One of the World’s Top Bartenders Is Opening a DC Cocktail Spot With Fancy Jell-O Shots and Microwaved Manhattans

London's Ryan Chetiyawardana is about to debut cutting-edge Silver Lyan in Penn Quarter

Silver Lyan from famed London-based bartender Mr Lyan opens in Riggs DC. Photograph by Peden Munk

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The world’s best bartenders have plenty of fancy gadgets at their disposal. But if there’s one technique that exemplifies Ryan Chetiyawardana’s playful style, it’s nuking drinks in an everyday microwave. 

“It’s a technique we’ve been playing around with for years,” says Chetiyawardana, who goes by Mr Lyan (“which is arguably easier to say,” he explains). A Manhattan had just appeared on the cocktail table before us at his first-ever venture outside Europe, Silver Lyan, which opens in the Riggs DC hotel on Friday, Feb. 7. “It’s almost like rapid aging. We wanted a soft, rich, rounded style of Manhattan.” Chetiyawardana says the microwave doesn’t cook off the alcohol, but rather mellows all of the elements so they’re not so “spiky.”

Chetiyawardana has earned many lofty awards, including World’s Most Influential Bar Personality and World’s Best Bar 2018 for Dandelyan in London. He closed it shortly after, citing the bar’s four-year age and writing on Instagram that “it makes sense to burn it down, start afresh, and rise again as something brighter, shinier and more fitting of where we’re (all) now at.” True to tone, Mr Lyan and his ventures in London, Amsterdam, and now DC buck against the notion that good cocktails, and cocktail service, are pretentious, precious, or formal.

The 75-seat bar is partially located in a former bank vault. Photograph by Jennifer Hughes.

Cue the Jell-O shots—because of course there are Jell-O shots—reimagined as a “Jello fruit basket” with booze-infused apple, orange, pineapple, and passionfruit jellies, plus four shooters of Gosset Grand Reserve Champagne.

“I was in New Orleans with a prominent whiskey blender who got very excited about Jell-O shots and ordered a lot of them,” says Chetiyawardana. “We were stained all red. It felt so fun. We [at Silver Lyan] are all about, ‘How do we transform these things that people disregard and don’t think will ever be adult and complex?’”

The design follows suit. Like the rest of the posh, brand-new hotel from international hospitality company Lore Group,  Silver Lyan resides in Penn Quarter’s historic Riggs bank building. Part of the subterranean 75-seat bar is located in the bank’s 19th century vault, though you wouldn’t necessarily know it from the wall-to-wall cases of female amateur sports trophies.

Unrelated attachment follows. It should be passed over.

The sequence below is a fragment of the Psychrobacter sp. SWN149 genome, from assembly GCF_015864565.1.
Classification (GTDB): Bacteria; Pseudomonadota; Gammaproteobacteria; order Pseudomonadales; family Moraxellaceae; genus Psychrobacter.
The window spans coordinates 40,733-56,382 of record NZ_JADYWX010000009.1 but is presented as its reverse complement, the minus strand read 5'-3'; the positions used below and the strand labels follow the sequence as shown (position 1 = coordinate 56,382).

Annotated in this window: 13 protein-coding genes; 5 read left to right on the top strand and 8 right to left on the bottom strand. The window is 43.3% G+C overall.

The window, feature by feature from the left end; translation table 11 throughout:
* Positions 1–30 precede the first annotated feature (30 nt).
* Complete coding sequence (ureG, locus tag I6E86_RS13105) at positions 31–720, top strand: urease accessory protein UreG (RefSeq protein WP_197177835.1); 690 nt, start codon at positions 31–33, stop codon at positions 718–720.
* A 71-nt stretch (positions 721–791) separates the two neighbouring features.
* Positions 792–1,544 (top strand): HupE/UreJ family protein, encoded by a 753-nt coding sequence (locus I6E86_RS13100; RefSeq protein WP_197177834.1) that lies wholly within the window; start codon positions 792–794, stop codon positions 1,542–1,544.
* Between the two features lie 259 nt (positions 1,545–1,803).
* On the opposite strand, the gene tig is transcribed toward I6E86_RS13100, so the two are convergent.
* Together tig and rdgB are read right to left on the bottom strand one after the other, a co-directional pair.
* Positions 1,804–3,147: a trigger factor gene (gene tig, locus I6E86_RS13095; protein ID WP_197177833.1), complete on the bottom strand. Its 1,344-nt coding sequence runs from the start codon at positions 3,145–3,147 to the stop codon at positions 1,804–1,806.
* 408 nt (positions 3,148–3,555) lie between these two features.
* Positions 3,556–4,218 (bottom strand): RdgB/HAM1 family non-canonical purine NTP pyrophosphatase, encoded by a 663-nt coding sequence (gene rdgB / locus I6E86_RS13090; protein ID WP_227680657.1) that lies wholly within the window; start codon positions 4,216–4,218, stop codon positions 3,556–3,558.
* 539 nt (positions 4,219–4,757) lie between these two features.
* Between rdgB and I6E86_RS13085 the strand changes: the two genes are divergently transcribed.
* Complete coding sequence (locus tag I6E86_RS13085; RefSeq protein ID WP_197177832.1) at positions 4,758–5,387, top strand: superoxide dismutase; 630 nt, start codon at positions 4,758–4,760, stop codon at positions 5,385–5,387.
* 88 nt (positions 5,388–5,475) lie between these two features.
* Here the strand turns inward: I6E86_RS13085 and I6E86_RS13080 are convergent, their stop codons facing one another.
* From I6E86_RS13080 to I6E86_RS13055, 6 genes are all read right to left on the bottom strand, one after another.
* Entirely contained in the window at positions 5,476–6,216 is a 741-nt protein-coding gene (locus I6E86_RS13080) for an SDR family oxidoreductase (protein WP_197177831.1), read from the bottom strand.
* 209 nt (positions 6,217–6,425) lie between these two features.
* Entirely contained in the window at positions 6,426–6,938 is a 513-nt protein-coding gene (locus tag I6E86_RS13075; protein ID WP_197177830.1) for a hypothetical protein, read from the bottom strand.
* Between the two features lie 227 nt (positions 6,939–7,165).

“Base’s Loaded,” a riff on a New York sour with a local chokeberry float. Photograph by Peden Munk.

“We’re not the first group to take on an old bank building. We didn’t want to be so literal about things,” says designer Jacu Strauss, who collected the trophies from a mix of friends, colleagues, and Etsy. “We wanted to have something that sparkles, we want it to be surprising, but we didn’t want anything gimmicky.”

Banking is loosely referenced on Chetiyawardana’s menu (see below) in themes of exchange. Before becoming a self-described “cocktail bartender,” Mr Lyan’s education was in fine arts, biology, and philosophy, and many of his creations have a studious backstory. The menu’s first section, “cultural exchange,” explores historical transactions in DC. So yes, there’s a cherry blossom-inspired cocktail, but it’s not what you expect. Chetiyawardana homes in on an ornate Japanese saddle—the drink’s namesake—that was gifted by Japan alongside the famous trees, and infuses the Roku gin-based cocktail with leather bitters and saline capers.

Creative bar bites accompany the drinks, such as cured cucumbers or summer rolls. Photograph by Peden Munk.

Many drinks on the menu start at $14. However, one drink, “Presidential Gift,” may be the priciest concoction in the city at $375. The amount nods to the gift amount a sitting president can legally accept. Then it dives deeper. It also plays on Andrew Carnegie’s present of fine Scotch to President Benjamin Harrison in 1891 (also the date the Riggs building was built). Chetiyawardana mixes the drink with “exceptional single cask” Scotch from a distillery closest to Carnegie’s choice, as well as off-market honey from the Presidential cemetery and a gold cherry (among other ingredients).

“It’s an expensive serve, but it’s not about the bling of it. It’s something that has an incredible rarity to it,” says Chetiyawardana.

And if it’s not a $375 drink kind of night, there’s always a $16 spiffed-up cosmo.

Silver Lyan. 900 F St., NW (opening Friday, February 7). Open nightly starting at 5 PM.

See samples of the menu below:

Food Editor

Anna Spiegel covers the dining and drinking scene in her native DC. Prior to joining Washingtonian in 2010, she attended the French Culinary Institute and Columbia University’s MFA program in New York, and held various cooking and writing positions in NYC and in St. John, US Virgin Islands.